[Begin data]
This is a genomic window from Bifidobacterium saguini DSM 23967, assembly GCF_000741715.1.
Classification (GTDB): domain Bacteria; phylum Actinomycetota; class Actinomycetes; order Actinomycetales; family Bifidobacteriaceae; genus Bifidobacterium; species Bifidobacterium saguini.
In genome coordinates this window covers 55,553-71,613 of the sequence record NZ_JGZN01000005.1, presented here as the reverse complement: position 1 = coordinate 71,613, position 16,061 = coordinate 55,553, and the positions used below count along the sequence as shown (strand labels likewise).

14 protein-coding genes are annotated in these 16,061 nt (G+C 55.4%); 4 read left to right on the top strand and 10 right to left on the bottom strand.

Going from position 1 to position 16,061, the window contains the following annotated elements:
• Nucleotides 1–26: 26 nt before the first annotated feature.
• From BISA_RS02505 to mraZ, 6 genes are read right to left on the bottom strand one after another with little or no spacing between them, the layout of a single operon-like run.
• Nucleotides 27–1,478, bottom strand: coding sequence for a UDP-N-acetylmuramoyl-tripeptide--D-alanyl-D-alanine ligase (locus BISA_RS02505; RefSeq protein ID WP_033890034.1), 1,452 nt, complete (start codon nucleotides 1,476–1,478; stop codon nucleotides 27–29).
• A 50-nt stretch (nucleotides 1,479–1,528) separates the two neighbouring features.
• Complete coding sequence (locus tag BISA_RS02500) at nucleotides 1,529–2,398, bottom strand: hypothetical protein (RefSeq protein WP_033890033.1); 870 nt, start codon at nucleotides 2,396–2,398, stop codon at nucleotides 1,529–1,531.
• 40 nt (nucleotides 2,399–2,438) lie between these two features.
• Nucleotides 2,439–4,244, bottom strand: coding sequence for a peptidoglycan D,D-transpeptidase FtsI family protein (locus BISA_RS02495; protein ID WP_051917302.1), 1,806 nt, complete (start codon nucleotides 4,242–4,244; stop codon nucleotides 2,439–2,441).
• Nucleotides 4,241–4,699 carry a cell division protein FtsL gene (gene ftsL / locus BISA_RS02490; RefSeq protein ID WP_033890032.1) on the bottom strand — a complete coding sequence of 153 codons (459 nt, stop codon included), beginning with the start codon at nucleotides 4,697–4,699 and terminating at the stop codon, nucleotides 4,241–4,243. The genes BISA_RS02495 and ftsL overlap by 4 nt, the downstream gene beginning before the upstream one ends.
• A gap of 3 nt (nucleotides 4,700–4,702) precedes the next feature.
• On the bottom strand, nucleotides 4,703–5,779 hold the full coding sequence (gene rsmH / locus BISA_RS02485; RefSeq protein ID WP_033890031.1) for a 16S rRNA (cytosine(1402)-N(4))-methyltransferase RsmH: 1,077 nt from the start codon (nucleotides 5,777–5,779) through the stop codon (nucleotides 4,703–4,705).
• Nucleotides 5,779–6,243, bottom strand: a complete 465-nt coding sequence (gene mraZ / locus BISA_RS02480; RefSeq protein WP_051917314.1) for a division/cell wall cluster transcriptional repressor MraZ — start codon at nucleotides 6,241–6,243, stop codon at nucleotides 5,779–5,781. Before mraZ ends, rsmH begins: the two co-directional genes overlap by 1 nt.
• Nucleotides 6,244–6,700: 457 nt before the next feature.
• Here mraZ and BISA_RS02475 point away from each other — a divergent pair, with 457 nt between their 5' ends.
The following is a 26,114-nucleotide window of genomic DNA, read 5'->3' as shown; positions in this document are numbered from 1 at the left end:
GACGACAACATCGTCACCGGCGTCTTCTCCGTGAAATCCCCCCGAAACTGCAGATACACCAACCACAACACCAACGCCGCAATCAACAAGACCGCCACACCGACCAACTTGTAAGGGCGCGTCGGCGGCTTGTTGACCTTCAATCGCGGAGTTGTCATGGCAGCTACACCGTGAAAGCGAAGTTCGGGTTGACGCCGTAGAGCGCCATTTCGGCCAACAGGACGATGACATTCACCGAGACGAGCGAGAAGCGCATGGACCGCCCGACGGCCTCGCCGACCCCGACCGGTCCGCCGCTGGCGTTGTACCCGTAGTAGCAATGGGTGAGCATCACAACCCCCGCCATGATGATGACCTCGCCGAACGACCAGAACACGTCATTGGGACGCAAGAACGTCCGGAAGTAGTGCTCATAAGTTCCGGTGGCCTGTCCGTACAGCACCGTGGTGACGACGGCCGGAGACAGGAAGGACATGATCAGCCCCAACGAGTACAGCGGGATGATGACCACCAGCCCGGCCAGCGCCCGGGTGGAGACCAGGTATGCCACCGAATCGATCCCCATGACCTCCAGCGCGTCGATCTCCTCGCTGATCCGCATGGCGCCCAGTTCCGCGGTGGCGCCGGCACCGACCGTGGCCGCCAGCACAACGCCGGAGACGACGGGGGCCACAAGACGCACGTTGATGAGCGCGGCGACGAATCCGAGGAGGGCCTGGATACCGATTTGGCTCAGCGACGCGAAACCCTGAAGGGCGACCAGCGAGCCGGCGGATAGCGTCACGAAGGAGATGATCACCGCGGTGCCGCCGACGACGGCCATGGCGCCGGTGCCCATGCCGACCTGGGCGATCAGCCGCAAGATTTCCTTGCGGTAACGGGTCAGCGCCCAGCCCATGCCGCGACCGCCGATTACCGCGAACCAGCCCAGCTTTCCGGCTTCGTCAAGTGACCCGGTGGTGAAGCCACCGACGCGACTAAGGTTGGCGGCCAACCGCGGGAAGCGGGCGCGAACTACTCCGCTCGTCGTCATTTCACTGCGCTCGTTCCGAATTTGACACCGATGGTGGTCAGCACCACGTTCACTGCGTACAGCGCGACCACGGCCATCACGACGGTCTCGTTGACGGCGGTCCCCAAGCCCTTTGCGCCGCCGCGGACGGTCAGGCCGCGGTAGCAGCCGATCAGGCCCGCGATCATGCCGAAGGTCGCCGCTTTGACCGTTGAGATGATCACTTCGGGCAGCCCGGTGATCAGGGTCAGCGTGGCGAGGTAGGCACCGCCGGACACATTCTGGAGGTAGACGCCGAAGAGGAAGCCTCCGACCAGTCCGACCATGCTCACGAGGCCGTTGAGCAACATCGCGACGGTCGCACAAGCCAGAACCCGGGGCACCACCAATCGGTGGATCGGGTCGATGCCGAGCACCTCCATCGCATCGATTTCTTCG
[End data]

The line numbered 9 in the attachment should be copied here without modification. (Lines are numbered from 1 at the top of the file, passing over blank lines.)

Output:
• A 50-nt stretch (nucleotides 1,479–1,528) separates the two neighbouring features.